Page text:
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The Profits of Power: Land Rights and Agricultural Investment in Ghana

  • Markus Goldstein

    (The World Bank)

  • Christopher Udry

    (Economic Growth Center, Yale University)

We examine the impact of ambiguous and contested land rights on investment and productivity in agriculture in Akwapim, Ghana. We show that individuals who hold powerful positions in a local political hierarchy have more secure tenure rights, and that as a consequence they invest more in land fertility and have substantially higher output. The intensity of investments on different plots cultivated by a given individual correspond to that individual’s security of tenure over those specific plots, and in turn to the individual’s position in the political hierarchy relevant to those specific plots. We interpret these results in the context of a simple model of the political allocation of land rights in local matrilineages.

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Paper provided by Economic Growth Center, Yale University in its series Working Papers with number 929.

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Length: 47 pages
Date of creation: Nov 2005
Date of revision:
Handle: RePEc:egc:wpaper:929
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  1. Timothy G. Conley & Christopher R. Udry, 2000. "Learning About a New Technology: Pineapple in Ghana," Working Papers 817, Economic Growth Center, Yale University, revised May 2004.
  2. Chiappori, Pierre-Andre, 1988. "Rational Household Labor Supply," Econometrica, Econometric Society, vol. 56(1), pages 63-90, January.
  3. Daron Acemoglu & Simon Johnson, 2005. "Unbundling Institutions," Journal of Political Economy, University of Chicago Press, vol. 113(5), pages 949-995, October.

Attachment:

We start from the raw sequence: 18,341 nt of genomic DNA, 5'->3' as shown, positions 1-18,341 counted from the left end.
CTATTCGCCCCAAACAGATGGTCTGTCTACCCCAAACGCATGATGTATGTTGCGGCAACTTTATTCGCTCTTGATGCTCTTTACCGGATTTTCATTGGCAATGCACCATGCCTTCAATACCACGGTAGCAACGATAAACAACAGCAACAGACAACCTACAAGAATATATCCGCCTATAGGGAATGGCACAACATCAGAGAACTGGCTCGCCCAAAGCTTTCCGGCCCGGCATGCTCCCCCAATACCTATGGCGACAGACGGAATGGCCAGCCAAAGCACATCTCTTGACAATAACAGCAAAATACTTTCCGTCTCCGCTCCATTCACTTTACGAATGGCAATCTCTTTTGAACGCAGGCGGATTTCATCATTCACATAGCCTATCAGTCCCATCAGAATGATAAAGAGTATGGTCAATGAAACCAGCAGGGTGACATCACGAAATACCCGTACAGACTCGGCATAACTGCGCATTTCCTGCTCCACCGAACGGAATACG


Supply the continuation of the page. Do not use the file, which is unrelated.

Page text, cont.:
4. Abhijit V. Banerjee & Paul J. Gertler & Maitreesh Ghatak, 2002. "Empowerment and Efficiency: Tenancy Reform in West Bengal," Journal of Political Economy, University of Chicago Press, vol. 110(2), pages 239-280, April.
  5. William Easterly & Ross Levine, 2002. "Tropics, Germs, and Crops: How Endowments Influence Economic Development," Working Papers 15, Center for Global Development.
  6. Stanley L. Engerman & Kenneth L. Sokoloff, 2003. "Institutional and Non-Institutional Explanations of Economic Differences," NBER Working Papers 9989, National Bureau of Economic Research, Inc.
  7. Daron Acemoglu & Simon Johnson & James A. Robinson, 2002. "Reversal Of Fortune: Geography And Institutions In The Making Of The Modern World Income Distribution," The Quarterly Journal of Economics, MIT Press, vol. 117(4), pages 1231-1294, November.
  8. Bromley, Daniel W., 1989. "Property relations and economic development: The other land reform," World Development, Elsevier, vol. 17(6), pages 867-877, June.
  9. Daron Acemoglu & Simon Johnson & James A. Robinson, 2001. "The Colonial Origins of Comparative Development: An Empirical Investigation," American Economic Review, American Economic Association, vol. 91(5), pages 1369-1401, December.
  10. Besley, Timothy, 1995. "Property Rights and Investment Incentives: Theory and Evidence from Ghana," Journal of Political Economy, University of Chicago Press, vol. 103(5), pages 903-37, October.
  11. Conley, T. G., 1999. "GMM estimation with cross sectional dependence," Journal of Econometrics, Elsevier, vol. 92(1), pages 1-45, September.
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